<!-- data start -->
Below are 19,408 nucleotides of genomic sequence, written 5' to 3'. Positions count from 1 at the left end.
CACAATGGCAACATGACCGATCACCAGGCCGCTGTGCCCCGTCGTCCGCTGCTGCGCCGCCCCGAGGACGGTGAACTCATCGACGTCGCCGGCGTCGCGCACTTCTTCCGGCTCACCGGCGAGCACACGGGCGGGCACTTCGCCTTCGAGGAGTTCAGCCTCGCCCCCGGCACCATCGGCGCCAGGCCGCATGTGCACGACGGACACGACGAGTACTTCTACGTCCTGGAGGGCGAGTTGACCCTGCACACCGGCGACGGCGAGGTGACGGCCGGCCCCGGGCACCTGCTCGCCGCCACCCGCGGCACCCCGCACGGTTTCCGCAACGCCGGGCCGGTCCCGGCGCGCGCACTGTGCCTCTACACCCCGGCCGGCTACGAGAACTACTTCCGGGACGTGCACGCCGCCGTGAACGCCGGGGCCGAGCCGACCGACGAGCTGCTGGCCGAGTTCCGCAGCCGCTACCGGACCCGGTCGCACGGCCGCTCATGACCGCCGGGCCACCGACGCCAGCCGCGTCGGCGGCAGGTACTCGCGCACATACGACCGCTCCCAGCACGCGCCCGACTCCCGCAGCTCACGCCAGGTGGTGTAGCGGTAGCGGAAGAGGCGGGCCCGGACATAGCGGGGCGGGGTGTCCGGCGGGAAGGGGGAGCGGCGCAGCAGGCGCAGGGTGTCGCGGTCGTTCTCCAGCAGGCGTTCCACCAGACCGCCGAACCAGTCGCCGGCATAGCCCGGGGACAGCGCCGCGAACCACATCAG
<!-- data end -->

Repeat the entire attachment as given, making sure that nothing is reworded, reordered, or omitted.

Below are 19,408 nucleotides of genomic sequence, written 5' to 3'. Positions count from 1 at the left end.
CACAATGGCAACATGACCGATCACCAGGCCGCTGTGCCCCGTCGTCCGCTGCTGCGCCGCCCCGAGGACGGTGAACTCATCGACGTCGCCGGCGTCGCGCACTTCTTCCGGCTCACCGGCGAGCACACGGGCGGGCACTTCGCCTTCGAGGAGTTCAGCCTCGCCCCCGGCACCATCGGCGCCAGGCCGCATGTGCACGACGGACACGACGAGTACTTCTACGTCCTGGAGGGCGAGTTGACCCTGCACACCGGCGACGGCGAGGTGACGGCCGGCCCCGGGCACCTGCTCGCCGCCACCCGCGGCACCCCGCACGGTTTCCGCAACGCCGGGCCGGTCCCGGCGCGCGCACTGTGCCTCTACACCCCGGCCGGCTACGAGAACTACTTCCGGGACGTGCACGCCGCCGTGAACGCCGGGGCCGAGCCGACCGACGAGCTGCTGGCCGAGTTCCGCAGCCGCTACCGGACCCGGTCGCACGGCCGCTCATGACCGCCGGGCCACCGACGCCAGCCGCGTCGGCGGCAGGTACTCGCGCACATACGACCGCTCCCAGCACGCGCCCGACTCCCGCAGCTCACGCCAGGTGGTGTAGCGGTAGCGGAAGAGGCGGGCCCGGACATAGCGGGGCGGGGTGTCCGGCGGGAAGGGGGAGCGGCGCAGCAGGCGCAGGGTGTCGCGGTCGTTCTCCAGCAGGCGTTCCACCAGACCGCCGAACCAGTCGCCGGCATAGCCCGGGGACAGCGCCGCGAACCACATCAG